Here is a simple version of hide and seek that is perfect for younger children. Choose a room with lots of potential hiding spots (such as the dining room or sitting room) and start hiding! When you find a place to hide, like under the kitchen table, say in a loud voice, “Where am I hiding? Where has mummy gone? Can you see me?” Wait a moment or two in.
Simple as it may seem, a roll of sticky tape can provide toddlers with a lot of enjoyment. Collect a few different kinds of colourful plastic tape, masking tape, double-sided tape, and so on. Give your toddler the tape and encourage her to be imaginative with what she wants to do with it. She may try sticking them together, to herself, to you, or to other objects around the house.
During this play you can help teach baby about his body by doing the following: Get baby’s attention by holding a length of colourful ribbon very close to his eyes and shaking it. Try moving the nose tickler up and down so baby can watch it go near and far. Prompt baby to move their head by moving the ribbon slowly out of sight. Touch the ribbon to different body.
Here is a great way to get a reluctant crawler and starter-walker moving. Tape a few cardboard boxes (large enough for your little one to try to crawl through easily) together with some strong masking tape to form a tunnel. Gather a selection of her favourite toys or stuffed animals together, and using cushions and pillows, create some obstacles in the tunnel making it more difficult to crawl through. Toys.
What is wet, tactile, enjoyable and costs you nothing at all? Water! Little ones love playing with water, especially out of the bath so give this a go. Half fill the sink with water, add some dishwashing liquid for bubbles and you have made yourself an attractive, sensory activity for little ones to play with. A running tap works just as well or even a small (safely filled) washing tub.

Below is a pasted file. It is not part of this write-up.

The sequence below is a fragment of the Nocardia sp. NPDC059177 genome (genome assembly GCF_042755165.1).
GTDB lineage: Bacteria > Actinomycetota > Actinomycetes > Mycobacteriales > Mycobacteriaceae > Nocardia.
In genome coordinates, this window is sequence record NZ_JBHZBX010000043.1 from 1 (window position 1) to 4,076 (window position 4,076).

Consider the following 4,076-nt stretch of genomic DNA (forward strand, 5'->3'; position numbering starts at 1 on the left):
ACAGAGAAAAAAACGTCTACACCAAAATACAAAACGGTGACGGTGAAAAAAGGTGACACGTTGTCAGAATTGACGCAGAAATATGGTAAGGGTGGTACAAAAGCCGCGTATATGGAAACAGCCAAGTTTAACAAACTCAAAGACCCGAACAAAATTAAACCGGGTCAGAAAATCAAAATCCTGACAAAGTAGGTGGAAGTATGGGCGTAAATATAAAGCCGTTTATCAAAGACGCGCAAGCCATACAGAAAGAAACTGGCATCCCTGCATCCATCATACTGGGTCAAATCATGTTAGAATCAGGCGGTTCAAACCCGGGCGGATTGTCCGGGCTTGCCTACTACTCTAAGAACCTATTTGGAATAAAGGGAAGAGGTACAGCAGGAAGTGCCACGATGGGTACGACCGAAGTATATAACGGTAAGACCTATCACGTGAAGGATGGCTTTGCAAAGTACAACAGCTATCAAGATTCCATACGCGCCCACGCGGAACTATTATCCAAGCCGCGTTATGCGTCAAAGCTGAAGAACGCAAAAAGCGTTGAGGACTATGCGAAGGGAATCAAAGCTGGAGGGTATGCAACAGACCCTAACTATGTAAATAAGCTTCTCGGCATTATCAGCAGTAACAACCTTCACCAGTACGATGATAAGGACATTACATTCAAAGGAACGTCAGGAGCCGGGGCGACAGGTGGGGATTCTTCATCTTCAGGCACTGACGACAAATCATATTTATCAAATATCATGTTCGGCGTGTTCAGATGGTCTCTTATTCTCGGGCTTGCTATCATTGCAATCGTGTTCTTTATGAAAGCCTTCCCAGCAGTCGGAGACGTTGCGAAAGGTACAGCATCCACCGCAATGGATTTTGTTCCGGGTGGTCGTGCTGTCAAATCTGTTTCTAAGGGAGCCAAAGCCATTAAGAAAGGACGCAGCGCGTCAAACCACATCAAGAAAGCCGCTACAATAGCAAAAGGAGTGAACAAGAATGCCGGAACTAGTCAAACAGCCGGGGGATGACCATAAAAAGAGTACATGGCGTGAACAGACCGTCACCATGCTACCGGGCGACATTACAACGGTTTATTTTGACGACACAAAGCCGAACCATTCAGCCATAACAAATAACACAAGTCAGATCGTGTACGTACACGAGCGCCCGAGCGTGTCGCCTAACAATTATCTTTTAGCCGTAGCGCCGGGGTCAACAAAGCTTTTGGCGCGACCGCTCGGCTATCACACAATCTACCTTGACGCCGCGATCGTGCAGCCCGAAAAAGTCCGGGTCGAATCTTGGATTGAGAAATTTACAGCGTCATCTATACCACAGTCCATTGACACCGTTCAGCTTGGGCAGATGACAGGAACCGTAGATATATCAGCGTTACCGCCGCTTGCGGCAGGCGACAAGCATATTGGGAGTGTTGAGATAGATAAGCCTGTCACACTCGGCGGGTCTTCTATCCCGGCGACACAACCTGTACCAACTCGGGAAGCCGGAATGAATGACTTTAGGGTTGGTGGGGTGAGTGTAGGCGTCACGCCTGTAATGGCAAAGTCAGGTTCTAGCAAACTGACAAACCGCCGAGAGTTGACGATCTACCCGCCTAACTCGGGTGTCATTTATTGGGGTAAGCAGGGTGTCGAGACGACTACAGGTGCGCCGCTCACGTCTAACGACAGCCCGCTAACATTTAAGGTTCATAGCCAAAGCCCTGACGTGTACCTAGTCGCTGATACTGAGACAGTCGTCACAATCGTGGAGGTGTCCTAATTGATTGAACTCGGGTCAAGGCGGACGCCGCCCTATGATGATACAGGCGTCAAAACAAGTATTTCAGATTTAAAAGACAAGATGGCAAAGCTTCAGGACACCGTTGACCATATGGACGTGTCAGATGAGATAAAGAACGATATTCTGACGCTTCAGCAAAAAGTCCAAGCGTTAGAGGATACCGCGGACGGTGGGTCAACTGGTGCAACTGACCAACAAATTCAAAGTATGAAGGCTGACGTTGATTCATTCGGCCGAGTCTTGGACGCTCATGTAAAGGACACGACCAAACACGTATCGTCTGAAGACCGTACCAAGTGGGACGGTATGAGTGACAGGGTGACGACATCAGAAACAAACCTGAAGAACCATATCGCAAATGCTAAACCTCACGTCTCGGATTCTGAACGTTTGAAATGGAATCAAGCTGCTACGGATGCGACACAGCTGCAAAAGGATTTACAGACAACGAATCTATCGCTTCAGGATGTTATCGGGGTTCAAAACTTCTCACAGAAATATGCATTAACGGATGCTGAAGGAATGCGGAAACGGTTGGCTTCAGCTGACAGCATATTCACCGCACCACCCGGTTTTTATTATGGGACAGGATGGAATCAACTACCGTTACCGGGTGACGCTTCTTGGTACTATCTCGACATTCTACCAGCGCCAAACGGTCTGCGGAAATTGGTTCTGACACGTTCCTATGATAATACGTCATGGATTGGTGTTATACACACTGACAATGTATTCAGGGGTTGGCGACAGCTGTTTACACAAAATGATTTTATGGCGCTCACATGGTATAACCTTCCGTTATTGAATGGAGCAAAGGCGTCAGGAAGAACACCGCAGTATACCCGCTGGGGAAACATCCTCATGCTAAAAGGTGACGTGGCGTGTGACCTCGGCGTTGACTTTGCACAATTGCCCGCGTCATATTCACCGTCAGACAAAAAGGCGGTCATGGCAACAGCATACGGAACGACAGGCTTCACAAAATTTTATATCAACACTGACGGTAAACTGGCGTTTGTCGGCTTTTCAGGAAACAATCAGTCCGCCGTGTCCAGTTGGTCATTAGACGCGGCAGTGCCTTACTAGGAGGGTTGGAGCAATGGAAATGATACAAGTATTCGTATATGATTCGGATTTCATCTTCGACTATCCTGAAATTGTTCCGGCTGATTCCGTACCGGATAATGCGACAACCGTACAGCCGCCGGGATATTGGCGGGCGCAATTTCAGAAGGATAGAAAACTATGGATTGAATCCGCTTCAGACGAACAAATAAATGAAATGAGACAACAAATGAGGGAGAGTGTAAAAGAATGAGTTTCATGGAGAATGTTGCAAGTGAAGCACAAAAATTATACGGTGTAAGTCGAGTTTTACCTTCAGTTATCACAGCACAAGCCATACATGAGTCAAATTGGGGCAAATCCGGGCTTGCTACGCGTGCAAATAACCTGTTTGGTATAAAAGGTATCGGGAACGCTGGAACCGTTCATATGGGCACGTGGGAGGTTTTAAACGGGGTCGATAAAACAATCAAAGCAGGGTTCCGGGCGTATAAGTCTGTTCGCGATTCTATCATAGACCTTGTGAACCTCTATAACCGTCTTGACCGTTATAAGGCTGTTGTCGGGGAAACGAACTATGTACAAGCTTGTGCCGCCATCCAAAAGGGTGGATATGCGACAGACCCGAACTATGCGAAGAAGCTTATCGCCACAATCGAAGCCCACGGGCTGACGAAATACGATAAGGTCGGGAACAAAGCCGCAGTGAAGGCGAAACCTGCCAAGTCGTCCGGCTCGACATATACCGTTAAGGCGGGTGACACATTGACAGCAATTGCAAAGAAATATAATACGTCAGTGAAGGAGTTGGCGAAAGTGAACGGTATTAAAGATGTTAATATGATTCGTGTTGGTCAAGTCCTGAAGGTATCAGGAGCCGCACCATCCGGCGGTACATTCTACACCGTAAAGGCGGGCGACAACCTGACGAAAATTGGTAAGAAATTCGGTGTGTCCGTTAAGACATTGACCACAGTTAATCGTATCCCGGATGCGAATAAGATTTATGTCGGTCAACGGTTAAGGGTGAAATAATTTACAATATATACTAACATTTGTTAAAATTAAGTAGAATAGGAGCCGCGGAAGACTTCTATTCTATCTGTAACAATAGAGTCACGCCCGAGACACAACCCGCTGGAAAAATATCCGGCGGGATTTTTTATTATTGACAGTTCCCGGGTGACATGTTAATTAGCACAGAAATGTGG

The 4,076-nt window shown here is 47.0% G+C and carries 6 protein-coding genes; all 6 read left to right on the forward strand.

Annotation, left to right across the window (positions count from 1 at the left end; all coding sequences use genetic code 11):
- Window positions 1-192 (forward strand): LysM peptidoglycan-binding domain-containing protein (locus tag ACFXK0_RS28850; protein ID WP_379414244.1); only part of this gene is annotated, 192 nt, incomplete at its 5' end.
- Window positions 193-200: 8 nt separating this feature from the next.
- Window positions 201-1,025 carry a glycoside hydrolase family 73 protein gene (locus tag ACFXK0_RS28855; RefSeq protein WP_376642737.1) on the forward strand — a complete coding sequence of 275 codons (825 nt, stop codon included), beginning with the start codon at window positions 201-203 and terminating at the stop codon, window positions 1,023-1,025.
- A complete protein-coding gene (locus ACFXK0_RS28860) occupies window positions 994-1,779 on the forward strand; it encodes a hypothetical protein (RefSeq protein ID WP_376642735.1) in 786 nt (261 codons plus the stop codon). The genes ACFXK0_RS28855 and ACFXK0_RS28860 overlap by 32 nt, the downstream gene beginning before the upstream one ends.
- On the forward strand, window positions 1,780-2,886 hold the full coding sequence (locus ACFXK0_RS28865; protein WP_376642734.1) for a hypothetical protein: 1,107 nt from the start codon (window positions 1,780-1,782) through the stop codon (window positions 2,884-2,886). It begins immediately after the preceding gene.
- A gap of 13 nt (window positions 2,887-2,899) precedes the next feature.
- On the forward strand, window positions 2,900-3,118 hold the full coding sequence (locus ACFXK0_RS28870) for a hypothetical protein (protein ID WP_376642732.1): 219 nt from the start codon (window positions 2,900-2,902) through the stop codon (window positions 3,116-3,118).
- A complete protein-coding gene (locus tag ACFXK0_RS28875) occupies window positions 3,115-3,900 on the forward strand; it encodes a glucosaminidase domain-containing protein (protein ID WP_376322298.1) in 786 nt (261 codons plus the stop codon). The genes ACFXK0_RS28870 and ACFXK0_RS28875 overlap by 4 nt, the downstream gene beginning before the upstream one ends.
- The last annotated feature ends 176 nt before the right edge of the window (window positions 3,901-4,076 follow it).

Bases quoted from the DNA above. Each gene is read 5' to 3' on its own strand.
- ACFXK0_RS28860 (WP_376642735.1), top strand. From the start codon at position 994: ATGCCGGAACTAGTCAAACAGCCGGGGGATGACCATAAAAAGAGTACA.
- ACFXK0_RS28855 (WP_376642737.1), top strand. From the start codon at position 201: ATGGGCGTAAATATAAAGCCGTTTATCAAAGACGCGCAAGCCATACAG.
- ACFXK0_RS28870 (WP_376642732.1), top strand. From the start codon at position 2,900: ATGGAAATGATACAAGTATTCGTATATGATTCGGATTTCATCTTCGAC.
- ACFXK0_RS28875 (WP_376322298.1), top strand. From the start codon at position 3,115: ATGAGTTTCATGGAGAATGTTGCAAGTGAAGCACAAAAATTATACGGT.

Need a distraction fast? Then get yourself and baby near some water as quick as you can! Half fill the sink with water, add some dishwashing liquid, whisk up some bubbles and you have made yourself an attractive, sensory activity for baby to observe. The noise of your hands splashing in the water is very soothing and the look of the bubbles is a winner with all babies. You can.
The humble tennis ball can become emergency fun! Buy a tube of tennis balls (available in sports stores, toy shops and even supermarkets) and get playing. The tubes usually have three tennis balls in them and come with a re-usable lid for quick tidying up. Use the balls for rolling in and out of the tubes, kicking, throwing and catching practice. They can also become numbers or an alphabet game.
It’s never too early to start good hygiene habits! Washing hands in lovely warm, soapy water is a pleasant and soothing distraction, and has the added benefits of keeping germs at bay! Keep a bottle of baby hand-wash by your kitchen and bathroom sink and prop your child up helping him wash his hands. You can even fill up a small bucket or basin with water and bubbles and let.
Babies learn best in the first six months through the visual world around them. This is why they seem to pay so much attention to objects that move, are colourful, or make funny sounds. They will spend longer than older children being stimulated by what they see, so make use of this interest by using the humble balloon. Blow up a nice colourful bunch of balloons (a single colour will.
Have you got a fussing toddler? Well get yourself outside as fast as you can! Take a stroll around the block, and spend time simply smelling the flowers. Or if there’s a park nearby go have a wander there, your little one will love having space to roam around. Have a chat about the colour of all the flowers that you come across; ask do the bees like to play.